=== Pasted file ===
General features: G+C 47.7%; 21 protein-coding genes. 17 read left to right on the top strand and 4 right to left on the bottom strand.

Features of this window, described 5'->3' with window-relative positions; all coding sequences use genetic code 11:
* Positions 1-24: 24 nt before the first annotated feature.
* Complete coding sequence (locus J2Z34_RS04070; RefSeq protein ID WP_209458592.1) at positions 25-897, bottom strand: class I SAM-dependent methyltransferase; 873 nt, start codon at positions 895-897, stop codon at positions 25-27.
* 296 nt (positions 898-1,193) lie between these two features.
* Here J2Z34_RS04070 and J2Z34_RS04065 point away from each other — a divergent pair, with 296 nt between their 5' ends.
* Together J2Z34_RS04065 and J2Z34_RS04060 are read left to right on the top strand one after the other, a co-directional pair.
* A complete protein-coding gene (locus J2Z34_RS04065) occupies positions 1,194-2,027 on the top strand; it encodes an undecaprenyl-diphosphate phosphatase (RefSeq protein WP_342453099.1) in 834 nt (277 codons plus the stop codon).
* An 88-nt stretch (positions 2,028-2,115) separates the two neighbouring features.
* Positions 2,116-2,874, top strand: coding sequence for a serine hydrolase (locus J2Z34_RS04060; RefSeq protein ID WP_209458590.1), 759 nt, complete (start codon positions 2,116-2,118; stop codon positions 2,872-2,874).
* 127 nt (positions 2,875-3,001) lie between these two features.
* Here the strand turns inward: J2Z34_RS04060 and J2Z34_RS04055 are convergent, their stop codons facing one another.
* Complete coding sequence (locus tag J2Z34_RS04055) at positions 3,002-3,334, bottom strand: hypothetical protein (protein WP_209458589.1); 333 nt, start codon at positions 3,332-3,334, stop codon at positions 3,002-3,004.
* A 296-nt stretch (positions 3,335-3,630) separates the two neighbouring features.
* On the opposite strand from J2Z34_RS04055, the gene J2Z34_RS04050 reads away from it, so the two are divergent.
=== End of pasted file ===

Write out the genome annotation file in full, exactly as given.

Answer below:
General features: G+C 47.7%; 21 protein-coding genes. 17 read left to right on the top strand and 4 right to left on the bottom strand.

Features of this window, described 5'->3' with window-relative positions; all coding sequences use genetic code 11:
* Positions 1-24: 24 nt before the first annotated feature.
* Complete coding sequence (locus J2Z34_RS04070; RefSeq protein ID WP_209458592.1) at positions 25-897, bottom strand: class I SAM-dependent methyltransferase; 873 nt, start codon at positions 895-897, stop codon at positions 25-27.
* 296 nt (positions 898-1,193) lie between these two features.
* Here J2Z34_RS04070 and J2Z34_RS04065 point away from each other — a divergent pair, with 296 nt between their 5' ends.
* Together J2Z34_RS04065 and J2Z34_RS04060 are read left to right on the top strand one after the other, a co-directional pair.
* A complete protein-coding gene (locus J2Z34_RS04065) occupies positions 1,194-2,027 on the top strand; it encodes an undecaprenyl-diphosphate phosphatase (RefSeq protein WP_342453099.1) in 834 nt (277 codons plus the stop codon).
* An 88-nt stretch (positions 2,028-2,115) separates the two neighbouring features.
* Positions 2,116-2,874, top strand: coding sequence for a serine hydrolase (locus J2Z34_RS04060; RefSeq protein ID WP_209458590.1), 759 nt, complete (start codon positions 2,116-2,118; stop codon positions 2,872-2,874).
* 127 nt (positions 2,875-3,001) lie between these two features.
* Here the strand turns inward: J2Z34_RS04060 and J2Z34_RS04055 are convergent, their stop codons facing one another.
* Complete coding sequence (locus tag J2Z34_RS04055) at positions 3,002-3,334, bottom strand: hypothetical protein (protein WP_209458589.1); 333 nt, start codon at positions 3,332-3,334, stop codon at positions 3,002-3,004.
* A 296-nt stretch (positions 3,335-3,630) separates the two neighbouring features.
* On the opposite strand from J2Z34_RS04055, the gene J2Z34_RS04050 reads away from it, so the two are divergent.